Damian Hinds, Britain’s new Education Secretary, has gained an unfair reputation for being boringly reliable. “No one, as far as I can see,” wrote the Conservative commentator Andrew Gimson last week, “has yet managed to write an exciting article about Hinds.”
Those who have taken a look at Hinds’s YouTube channel – which, admittedly, has not been updated since 2010 – may feel this sells him rather short. There you will find an engaging clip of Hinds teaching English in Rwanda, striding around the classroom in a rugby shirt as he leads a rendition of “The Twelve Days of Christmas”. He later introduces his students to the Times’s “Polygon” puzzle.
The Rwanda work – part of a Tory party humanitarian project – is close to Hinds’s heart: apparently, he went to Rwanda as the first stop on his honeymoon. That’s typical of the man, according to a former staffer. “He’s a wonderful guy,” I’m told. “A genuinely empathetic man with an ethic of service.”
Others praise the East Hampshire MP’s political abilities. “He’s impressive,” says ConservativeHome editor Paul Goodman, “in that he’s obviously intelligent and focused and considered, and has a decisiveness about him.” Goodman, who predicted Hinds’s ascent to the Cabinet two months before it happened, observes: “He’s the sort of quiet, effective, popular operator who gets promoted.”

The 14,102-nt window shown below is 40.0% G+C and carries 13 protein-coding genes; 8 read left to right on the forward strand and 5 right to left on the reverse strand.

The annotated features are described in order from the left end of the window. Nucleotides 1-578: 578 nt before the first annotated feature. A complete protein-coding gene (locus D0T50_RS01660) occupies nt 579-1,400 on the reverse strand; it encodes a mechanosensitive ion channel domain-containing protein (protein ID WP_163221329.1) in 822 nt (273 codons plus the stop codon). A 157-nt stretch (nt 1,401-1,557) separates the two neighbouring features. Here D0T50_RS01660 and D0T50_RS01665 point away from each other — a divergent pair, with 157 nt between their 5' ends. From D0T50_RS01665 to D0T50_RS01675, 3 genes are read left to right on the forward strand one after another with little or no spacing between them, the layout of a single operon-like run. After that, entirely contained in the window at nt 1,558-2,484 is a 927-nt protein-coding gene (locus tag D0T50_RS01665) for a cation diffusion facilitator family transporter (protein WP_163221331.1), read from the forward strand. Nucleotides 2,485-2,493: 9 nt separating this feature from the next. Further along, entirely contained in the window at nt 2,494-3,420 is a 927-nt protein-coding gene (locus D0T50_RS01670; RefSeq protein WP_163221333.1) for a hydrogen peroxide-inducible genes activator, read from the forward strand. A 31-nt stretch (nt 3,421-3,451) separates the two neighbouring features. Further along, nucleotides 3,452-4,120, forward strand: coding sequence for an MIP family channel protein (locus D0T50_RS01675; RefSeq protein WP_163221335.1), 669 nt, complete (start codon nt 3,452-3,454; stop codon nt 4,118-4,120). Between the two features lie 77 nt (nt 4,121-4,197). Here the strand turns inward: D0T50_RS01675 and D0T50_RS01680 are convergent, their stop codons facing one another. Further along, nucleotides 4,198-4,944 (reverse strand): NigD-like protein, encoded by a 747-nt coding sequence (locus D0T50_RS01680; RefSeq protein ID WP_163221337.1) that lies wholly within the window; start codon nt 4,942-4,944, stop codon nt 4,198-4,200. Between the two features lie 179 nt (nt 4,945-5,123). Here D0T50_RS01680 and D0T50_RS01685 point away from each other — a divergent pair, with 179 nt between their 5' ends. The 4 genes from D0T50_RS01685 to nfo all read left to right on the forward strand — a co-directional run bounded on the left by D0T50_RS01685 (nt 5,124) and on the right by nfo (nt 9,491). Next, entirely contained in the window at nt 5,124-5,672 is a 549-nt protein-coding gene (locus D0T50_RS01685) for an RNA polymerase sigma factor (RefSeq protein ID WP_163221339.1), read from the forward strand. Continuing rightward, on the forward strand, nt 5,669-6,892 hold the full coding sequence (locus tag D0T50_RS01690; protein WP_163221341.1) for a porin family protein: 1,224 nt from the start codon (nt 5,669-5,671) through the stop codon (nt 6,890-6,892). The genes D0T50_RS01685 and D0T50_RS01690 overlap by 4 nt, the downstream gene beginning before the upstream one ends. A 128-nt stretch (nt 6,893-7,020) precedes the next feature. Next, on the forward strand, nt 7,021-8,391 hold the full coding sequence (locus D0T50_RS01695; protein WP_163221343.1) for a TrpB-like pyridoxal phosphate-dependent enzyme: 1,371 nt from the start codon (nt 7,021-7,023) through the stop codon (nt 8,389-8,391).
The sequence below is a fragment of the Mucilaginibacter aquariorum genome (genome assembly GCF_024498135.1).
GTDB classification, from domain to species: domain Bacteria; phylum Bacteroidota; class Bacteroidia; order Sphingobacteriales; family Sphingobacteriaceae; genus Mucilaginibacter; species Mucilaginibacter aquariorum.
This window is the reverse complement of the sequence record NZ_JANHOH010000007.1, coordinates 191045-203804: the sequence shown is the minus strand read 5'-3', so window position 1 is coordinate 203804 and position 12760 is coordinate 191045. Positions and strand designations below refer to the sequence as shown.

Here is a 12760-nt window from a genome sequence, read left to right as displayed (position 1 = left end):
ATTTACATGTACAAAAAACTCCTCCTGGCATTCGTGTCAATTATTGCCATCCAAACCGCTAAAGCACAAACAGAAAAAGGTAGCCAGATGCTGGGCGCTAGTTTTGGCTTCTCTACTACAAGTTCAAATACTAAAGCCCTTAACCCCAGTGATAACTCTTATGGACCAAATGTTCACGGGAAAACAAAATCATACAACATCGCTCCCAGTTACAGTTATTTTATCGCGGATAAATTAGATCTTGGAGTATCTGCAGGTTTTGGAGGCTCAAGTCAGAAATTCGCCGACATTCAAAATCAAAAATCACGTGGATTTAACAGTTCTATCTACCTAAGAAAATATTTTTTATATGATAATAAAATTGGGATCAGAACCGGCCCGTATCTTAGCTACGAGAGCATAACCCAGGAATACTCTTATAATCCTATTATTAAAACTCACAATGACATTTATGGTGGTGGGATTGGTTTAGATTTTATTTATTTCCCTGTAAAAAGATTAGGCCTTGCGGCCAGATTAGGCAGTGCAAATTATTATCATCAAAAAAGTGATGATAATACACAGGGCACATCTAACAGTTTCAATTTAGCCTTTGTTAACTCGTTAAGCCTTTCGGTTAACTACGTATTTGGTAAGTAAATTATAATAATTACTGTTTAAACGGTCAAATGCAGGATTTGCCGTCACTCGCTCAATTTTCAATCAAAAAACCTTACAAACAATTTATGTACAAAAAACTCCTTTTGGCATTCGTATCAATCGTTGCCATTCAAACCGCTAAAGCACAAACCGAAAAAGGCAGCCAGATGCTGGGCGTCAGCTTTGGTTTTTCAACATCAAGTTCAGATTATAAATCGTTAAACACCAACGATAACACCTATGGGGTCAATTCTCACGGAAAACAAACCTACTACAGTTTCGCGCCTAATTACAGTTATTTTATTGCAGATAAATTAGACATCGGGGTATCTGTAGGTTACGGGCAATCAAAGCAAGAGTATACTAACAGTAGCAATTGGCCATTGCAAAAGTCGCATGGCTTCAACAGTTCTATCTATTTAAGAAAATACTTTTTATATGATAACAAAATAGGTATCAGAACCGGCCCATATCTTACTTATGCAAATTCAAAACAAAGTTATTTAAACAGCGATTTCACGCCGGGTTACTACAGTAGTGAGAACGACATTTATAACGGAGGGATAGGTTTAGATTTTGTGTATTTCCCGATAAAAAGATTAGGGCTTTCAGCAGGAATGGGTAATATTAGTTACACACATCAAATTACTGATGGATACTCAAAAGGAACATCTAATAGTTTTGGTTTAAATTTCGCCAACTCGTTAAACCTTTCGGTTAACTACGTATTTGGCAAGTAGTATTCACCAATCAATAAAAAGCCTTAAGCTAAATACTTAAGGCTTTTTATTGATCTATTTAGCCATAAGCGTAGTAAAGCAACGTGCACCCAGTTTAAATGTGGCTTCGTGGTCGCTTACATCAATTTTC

Hinds, who is 48, is a Mass-going Catholic with a strong social conscience. “He lives and breathes Catholic social teaching,” the ex-staffer says. Some of his longstanding concerns, like credit unions, reflect his commitment to helping the vulnerable. ConservativeHome has described him as a “liberal Catholic”, though only, Goodman says, on the basis of one vote: Hinds supported the same-sex marriage act in 2013.
Hinds was also a minister at the Department for Work and Pensions during debates over the two-child policy, which cut off certain benefits to couples with three or more kids. (Hinds, himself married with three children, called the measure “fair and proportionate”.)
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